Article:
MOUNT LAUREL — A Wawa worker who was told he could not wear a "Black Lives Matter" mask has retained a lawyer who says the convenience store is discriminating against Black people.

Andre Lynch III said he was told by a manager to remove his mask, which also had "Say My Name" and "I Can't Breathe printed on it,  after two hours on the job at the store on Route 38 on June 12. He said he was handed another mask he could wear but Lynch chose to leave.

Attorney William O. Wagstaff said Lynch was "terminated" by Wawa in violation of the New Jersey Law Against Discrimination and in an action that sends a message that "Black lives do not matter to Wawa."

"We will not allow Wawa to get away with yet another token response to blatant systemic racism,"  Wagstaff said in a written statement. "The way Wawa treated Mr. Lynch provides evidence of the insights that inform companywide decisions on recruitment, retention, and the promotion of Black men and women. More telling, it speaks volumes of how they feel about communities of color."

Andre Lynch wears his Black Lives Matter mask (Andre Lynch via GoFundMe)

Wawa spokeswoman Jennifer Wolf said "senior Wawa representatives reached out to Mr. Lynch the day after he left work to confirm his job remained open and that we wished to have him back to work."

Erica Dumas, a spokeswoman for Wagstaff's office, said Lynch was fired because he was given the ultimatum to either remove the mask or leave work.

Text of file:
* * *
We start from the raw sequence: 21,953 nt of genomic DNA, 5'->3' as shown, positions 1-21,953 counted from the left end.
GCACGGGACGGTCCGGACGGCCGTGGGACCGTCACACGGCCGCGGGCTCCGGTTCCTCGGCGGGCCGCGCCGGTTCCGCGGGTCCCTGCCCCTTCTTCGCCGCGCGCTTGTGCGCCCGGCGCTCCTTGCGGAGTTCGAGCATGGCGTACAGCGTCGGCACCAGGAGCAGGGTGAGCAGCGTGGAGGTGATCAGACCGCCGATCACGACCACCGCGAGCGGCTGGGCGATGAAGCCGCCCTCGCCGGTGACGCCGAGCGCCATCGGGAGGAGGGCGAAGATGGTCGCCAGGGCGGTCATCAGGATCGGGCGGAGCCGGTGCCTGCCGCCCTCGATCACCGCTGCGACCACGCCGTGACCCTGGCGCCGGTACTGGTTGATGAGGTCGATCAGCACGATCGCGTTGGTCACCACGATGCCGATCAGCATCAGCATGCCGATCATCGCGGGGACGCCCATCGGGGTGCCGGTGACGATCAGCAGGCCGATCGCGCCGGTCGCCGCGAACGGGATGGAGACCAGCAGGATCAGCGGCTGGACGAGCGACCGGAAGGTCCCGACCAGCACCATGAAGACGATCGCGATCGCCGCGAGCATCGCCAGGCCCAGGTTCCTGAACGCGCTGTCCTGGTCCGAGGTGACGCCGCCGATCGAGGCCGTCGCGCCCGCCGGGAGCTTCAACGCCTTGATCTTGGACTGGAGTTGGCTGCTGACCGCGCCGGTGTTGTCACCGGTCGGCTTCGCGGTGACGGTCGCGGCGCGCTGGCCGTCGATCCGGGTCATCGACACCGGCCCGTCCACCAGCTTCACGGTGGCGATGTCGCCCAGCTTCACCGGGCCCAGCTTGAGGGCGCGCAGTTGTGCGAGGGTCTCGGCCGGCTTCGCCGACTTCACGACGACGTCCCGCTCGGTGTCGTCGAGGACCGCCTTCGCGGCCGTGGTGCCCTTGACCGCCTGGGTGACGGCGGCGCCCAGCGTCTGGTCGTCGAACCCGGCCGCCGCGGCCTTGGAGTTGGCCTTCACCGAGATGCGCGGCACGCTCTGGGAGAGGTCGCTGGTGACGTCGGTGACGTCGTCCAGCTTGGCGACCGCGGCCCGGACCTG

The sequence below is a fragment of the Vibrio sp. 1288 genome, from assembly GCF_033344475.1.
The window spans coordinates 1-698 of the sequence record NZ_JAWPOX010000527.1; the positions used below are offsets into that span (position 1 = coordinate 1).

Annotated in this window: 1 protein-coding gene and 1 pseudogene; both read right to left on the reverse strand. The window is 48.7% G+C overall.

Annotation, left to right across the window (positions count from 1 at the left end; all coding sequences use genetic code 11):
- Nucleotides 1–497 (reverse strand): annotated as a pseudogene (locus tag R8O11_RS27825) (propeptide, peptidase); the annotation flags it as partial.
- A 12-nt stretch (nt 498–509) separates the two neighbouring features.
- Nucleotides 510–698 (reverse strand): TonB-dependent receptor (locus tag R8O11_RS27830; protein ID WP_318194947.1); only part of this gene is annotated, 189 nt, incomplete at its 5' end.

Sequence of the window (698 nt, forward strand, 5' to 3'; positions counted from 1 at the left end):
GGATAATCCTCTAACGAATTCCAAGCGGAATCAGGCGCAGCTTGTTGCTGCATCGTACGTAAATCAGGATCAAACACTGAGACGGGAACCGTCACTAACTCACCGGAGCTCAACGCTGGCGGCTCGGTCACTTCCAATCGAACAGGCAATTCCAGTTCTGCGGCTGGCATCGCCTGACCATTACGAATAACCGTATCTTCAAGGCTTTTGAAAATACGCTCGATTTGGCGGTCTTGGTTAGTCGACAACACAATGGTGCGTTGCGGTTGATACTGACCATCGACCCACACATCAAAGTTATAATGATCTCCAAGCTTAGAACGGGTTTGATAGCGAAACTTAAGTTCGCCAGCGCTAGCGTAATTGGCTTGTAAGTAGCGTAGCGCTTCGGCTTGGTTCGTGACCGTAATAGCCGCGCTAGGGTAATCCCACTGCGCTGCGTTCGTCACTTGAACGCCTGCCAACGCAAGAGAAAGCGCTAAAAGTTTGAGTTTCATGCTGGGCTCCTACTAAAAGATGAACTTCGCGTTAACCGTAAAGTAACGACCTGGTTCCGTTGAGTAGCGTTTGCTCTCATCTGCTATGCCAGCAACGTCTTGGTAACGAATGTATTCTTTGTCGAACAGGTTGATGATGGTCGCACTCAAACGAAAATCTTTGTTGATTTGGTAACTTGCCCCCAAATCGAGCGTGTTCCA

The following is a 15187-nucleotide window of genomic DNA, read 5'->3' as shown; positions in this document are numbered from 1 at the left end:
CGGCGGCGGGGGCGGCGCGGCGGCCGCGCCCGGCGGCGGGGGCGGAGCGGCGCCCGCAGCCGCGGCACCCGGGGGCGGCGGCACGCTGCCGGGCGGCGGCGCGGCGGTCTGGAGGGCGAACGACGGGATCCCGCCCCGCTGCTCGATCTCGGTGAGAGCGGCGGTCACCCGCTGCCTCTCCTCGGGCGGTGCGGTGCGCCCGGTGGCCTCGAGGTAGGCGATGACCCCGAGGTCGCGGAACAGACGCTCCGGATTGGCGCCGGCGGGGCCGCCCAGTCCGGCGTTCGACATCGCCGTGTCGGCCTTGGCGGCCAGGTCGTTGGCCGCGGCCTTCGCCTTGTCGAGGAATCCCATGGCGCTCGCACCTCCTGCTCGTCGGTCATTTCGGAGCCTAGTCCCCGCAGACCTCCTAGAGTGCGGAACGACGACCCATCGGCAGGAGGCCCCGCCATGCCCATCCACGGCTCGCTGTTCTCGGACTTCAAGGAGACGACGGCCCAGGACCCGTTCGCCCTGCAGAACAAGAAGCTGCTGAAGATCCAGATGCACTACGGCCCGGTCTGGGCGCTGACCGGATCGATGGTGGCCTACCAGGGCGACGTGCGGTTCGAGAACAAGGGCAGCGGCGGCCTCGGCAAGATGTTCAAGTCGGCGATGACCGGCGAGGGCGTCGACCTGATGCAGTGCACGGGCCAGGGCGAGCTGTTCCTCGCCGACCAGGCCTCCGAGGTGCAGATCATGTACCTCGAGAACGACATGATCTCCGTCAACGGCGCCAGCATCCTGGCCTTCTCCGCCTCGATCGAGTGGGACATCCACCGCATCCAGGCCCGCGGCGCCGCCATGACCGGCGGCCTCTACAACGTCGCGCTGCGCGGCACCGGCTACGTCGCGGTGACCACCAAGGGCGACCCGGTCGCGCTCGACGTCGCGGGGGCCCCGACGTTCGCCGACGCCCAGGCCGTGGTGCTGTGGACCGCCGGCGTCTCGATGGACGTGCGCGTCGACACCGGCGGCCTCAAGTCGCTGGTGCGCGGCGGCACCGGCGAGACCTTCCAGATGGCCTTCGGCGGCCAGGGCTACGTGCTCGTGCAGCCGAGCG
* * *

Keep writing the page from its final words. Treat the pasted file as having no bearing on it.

"Mr. Lynch had been wearing the mask before and was never reprimanded," she said. "On June 12 he was told he can wear a mask but not that mask. So then he said 'are you telling me that I am fired?' Mr. Lynch not wearing the mask is a condition of his continued employment. Therefore this was a constructive termination."

Dumas said Lynch is considering legal action against Wawa but no lawsuit has been filed.

"It's Mr. Lynch's hope that they would act responsibly and obviate a lawsuit," Dumas said.

Wagstaff wants Wawa to "implement impactful changes to combat the systemic racism and oppression experienced by their Black employees while at work and in their communities."

Wawa's spokeswoman said the company has a "long-standing commitment to our associates and communities. Wawa strongly believes Black lives matter."

She said the chain has provided all employees with optional Black Lives Matters pins to wear and has digital signage in all 900 stores "sharing the message that Black lives matter."

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